A. STRATEGIC DECISIONS
The decision to be a 4 star resort was a good decision because we believed we would be
the only resort willing to take this risk to be this star. It was important to the management team to
build all the facilities. We felt that being a 4 star luxury resort would attract more customers.
More importantly, the purpose was to eliminate additional construction expenses in future years.
Therefore, constructing the facilities after year 1 would create additional expenses of 50%.
Maple Pines allocated $300,000 to both maintenance and the marketing department. It was
critical to allocate funds to marketing in order to promote the resort. The maintenance of the
hotel was important for us to be recognized as a clean hotel and to increase the quality of service
and facilities. The variable cost of restaurant and bar were 54% and 50%, respectively. The sales
of restaurant and bar totaled $1,285,980.08 and 360,750.97. There was no over time costs.
The first year of operations was very difficult and experimental in many respects.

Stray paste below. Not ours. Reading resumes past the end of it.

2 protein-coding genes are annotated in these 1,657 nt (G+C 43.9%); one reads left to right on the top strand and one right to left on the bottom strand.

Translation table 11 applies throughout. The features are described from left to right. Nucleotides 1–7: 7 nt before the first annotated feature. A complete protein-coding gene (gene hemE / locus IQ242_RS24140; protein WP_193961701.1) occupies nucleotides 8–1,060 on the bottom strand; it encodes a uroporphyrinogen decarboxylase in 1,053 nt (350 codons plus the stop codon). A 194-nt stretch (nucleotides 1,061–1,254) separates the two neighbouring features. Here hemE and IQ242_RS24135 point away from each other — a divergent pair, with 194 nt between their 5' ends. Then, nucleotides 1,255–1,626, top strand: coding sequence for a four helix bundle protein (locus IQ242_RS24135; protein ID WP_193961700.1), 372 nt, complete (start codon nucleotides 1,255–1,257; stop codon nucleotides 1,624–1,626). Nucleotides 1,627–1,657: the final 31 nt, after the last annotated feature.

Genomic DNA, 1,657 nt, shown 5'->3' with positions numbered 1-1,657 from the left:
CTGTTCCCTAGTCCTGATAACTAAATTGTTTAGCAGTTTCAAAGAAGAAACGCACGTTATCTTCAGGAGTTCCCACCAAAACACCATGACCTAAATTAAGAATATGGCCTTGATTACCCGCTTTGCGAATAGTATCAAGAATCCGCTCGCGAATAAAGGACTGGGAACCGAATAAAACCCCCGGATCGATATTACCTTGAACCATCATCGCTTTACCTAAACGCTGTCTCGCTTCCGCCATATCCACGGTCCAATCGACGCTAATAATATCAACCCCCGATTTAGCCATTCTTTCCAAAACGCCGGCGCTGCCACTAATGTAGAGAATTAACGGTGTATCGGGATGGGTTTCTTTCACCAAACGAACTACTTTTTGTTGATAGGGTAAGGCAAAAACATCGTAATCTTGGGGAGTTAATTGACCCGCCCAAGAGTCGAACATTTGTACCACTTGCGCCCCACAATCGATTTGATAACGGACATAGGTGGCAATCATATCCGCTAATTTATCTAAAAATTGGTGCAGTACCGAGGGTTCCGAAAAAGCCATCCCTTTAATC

We overestimated the power of advertising. Maple Pines allocated $425,000 to
advertising and in return had an effective advertising of $276,250. The advertising
resulted in making poor decision in year 2 that assisted in an alternate market occurring.
Again, the capacity for year 2 was not adequate to meet demand. This was in part to the
fact that not enough rooms were constructed. The effective advertising may have been
greater if more than 25 rooms were constructed in year 1. This lead to an excess of
marginal capacity needed of 1, 703. There was uncommitted cash of $283, 371 that
Maple Pines may have invested into either investment A or B. What We Learned
The first thing Maples Pines learned was to not leave any money in uncommitted
cash at the beginning of the year. We learned that we have to increase the number of
rooms. We also learned that we should increase the price per night. This would allow us
to maximize our profit.
We have learnt from our mistake in year 1 simulation and made the decision to
increase the number of room as well as the average price per room. This was a good
decision, since it gave us a profit of $1, 019, 054.97 which we expected.